The Rapsodie Wallonne is in three movements torn into with gusto by orchestra and soloist. The big and bold sound helps considerably in a work having stylistic parallels with Tchaikovsky (first piano concerto), Saint-Saens (No. 2) and Stanford (No. 2). The second movement's starry peace is won quickly but almost lost to banality by a theme which shadows Baa Baa Black Sheep. Fortunately that dangerous corner is turned in music which has a firm hold on emotional credibility. In the finale a breathless light cannonade from the piano, a joyous sprint and a winking urbanity bring this entertaining quasi-concerto to a close.

The heritage of Francophone imperialism stamped its mark deep into French and Belgian culture. The strange and the Oriental cast a deep enchantment from 1850 through to the 1930s. Biarent's Contes d'Orient is struck from this 'fin du siècle' cloth by a composer much taken with Rimsky's Shéherazade and Antar. Contes is best viewed as a counterpart to these two works.

The impressions created by each of the work's twelve 'contes' are best given in note form:

1. A violin chant over a wheezy impressionistic 'bed'. Tziganerie rising to a Dervish dance - whirling amid a star-filled sky.

2 The Emir's Dance: traces of: Delius's Beggars of Baghdad (Hassan), Elgar (Pomp and Circumstance No. 1), L'Apprenti Sorcier and Herrmann 's Baghdad music for Sinbad.

3. A pattering balletic Moorish dance.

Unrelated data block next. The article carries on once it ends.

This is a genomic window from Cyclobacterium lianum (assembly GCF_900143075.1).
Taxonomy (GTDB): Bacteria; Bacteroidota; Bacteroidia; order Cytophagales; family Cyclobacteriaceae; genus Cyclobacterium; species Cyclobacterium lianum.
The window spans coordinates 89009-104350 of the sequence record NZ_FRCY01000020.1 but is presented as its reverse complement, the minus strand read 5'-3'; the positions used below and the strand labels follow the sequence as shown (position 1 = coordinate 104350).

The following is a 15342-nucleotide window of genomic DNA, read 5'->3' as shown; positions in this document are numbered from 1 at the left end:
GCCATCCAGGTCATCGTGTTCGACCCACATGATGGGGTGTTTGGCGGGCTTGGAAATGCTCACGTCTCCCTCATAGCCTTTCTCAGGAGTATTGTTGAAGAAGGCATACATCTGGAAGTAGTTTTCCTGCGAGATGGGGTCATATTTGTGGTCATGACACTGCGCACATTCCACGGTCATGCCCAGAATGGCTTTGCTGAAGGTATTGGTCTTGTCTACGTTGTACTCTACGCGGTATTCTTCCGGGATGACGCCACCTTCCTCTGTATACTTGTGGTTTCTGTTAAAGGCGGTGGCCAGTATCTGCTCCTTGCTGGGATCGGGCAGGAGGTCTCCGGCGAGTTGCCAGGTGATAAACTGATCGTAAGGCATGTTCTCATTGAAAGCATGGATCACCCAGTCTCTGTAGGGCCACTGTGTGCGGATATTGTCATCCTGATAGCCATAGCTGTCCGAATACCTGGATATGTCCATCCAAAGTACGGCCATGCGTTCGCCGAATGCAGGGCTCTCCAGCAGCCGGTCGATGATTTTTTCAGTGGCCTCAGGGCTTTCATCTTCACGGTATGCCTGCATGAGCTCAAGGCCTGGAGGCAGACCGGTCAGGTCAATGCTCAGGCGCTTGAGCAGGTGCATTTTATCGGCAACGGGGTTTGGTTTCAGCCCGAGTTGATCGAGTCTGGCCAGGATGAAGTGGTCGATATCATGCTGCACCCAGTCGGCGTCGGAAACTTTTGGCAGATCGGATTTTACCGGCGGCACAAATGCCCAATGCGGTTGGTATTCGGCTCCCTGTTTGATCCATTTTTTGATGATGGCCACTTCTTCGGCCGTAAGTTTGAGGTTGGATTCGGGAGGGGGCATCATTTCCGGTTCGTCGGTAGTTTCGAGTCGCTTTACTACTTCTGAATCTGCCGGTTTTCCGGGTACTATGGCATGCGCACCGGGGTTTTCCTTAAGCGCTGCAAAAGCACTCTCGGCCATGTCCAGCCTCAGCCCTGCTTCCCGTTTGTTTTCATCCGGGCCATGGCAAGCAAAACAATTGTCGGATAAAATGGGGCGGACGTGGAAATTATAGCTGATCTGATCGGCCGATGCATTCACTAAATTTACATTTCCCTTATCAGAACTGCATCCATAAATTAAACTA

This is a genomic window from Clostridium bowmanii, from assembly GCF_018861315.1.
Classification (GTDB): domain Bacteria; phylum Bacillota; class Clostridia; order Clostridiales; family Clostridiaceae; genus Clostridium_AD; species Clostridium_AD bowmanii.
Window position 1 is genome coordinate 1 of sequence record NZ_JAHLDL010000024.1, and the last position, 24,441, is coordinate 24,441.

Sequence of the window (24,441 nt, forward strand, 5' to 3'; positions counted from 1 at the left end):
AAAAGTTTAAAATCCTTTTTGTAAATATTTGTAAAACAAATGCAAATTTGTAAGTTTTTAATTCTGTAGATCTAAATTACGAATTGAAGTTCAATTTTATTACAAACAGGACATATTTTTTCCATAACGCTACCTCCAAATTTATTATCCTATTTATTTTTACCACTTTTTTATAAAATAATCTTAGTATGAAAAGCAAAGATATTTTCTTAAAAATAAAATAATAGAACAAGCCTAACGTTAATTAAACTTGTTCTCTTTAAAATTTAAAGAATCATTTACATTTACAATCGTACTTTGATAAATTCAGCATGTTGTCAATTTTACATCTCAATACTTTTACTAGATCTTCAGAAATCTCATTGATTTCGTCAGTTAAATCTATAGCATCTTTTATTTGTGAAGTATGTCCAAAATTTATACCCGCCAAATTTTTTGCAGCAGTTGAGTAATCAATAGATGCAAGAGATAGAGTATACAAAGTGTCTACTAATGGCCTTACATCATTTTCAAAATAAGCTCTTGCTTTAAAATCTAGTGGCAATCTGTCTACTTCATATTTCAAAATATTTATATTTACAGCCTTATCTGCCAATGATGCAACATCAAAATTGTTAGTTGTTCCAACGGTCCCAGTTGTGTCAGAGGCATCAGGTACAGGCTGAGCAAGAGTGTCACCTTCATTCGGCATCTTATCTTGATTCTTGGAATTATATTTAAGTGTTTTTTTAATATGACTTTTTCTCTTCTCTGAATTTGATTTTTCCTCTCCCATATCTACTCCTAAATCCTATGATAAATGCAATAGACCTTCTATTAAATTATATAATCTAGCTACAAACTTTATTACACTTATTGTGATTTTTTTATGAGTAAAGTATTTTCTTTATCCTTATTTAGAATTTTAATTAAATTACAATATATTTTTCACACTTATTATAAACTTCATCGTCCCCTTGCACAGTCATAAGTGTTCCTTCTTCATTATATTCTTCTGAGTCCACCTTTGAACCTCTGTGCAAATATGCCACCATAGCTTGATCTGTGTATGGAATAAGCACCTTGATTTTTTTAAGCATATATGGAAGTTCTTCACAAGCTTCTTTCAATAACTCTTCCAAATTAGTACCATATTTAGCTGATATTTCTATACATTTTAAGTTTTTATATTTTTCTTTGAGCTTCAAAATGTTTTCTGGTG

4. A dizzy oriental dance exotically swaying in a narcotic heat haze.

5 Ekhidna - a gracious magical weave recalling the earlier movements but adding Holst's Beni Mora (In the Street of Oulëd Naïls), vintage Tchaikovsky, Bizet (Carmen) and Rimsky (Antar).

6. A brusque and clashing dance rife with the trumpets' imperious calls and rushing strings.

7. Reveries et Chant de Cabyle - solo violin - crab scuttling violin music carried over from the huskiest recordings of Shéherazade.

8. A dance straight out of the lucid effervescence of Massenet El Cid suite (remember Louis Frémaux's superb EMI Studio 4 recording with the City of Birmingham SO - never bettered).

9 Ukraine Song - Slavonic wanderings and a sway predictive of Alan Hovhaness. The Straussian caprices of the solo violin.

10. Chant d'Hervor - ponderous calls usher in a swirling wild dance.

11. Effet de Lune - The moon floats over some inland sea. Debussian. La Mer and Sirènes. A sustained Delian swoon with recollections of music from the earlier movements.

12. The final section rhapsodises around previous themes with a touch of the introduction to Russian Easter Festival. The music box delicacy of the celesta. The Baghdad of Flecker. The lusty exoticism of Richard Burton's 'Thousand and One Nights'.

Both this and the other Biarent Cypres disc are superbly documented and designed. Enthusiastically recommended. Neither Biarent disc is to be missed.

Reviewer

Rob Barnett

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Re: Adolphe Biarent - Sonata for cello and piano

Post by Lance » Tue Nov 06, 2012 2:03 am

Yes, I, too, have been fascinated with the music of Biarent and have three discs of his works. The Belgian pianist, Diane Andersen, is a remarkably fine pianist who also plays some of Biarent's music on these discs. The Cello Sonata is immediate enjoyment. The man's work should be better known.
Lance G. Hill
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When she started to play, Mr. Steinway came down and personally
rubbed his name off the piano. [Speaking about pianist &*$#@+#]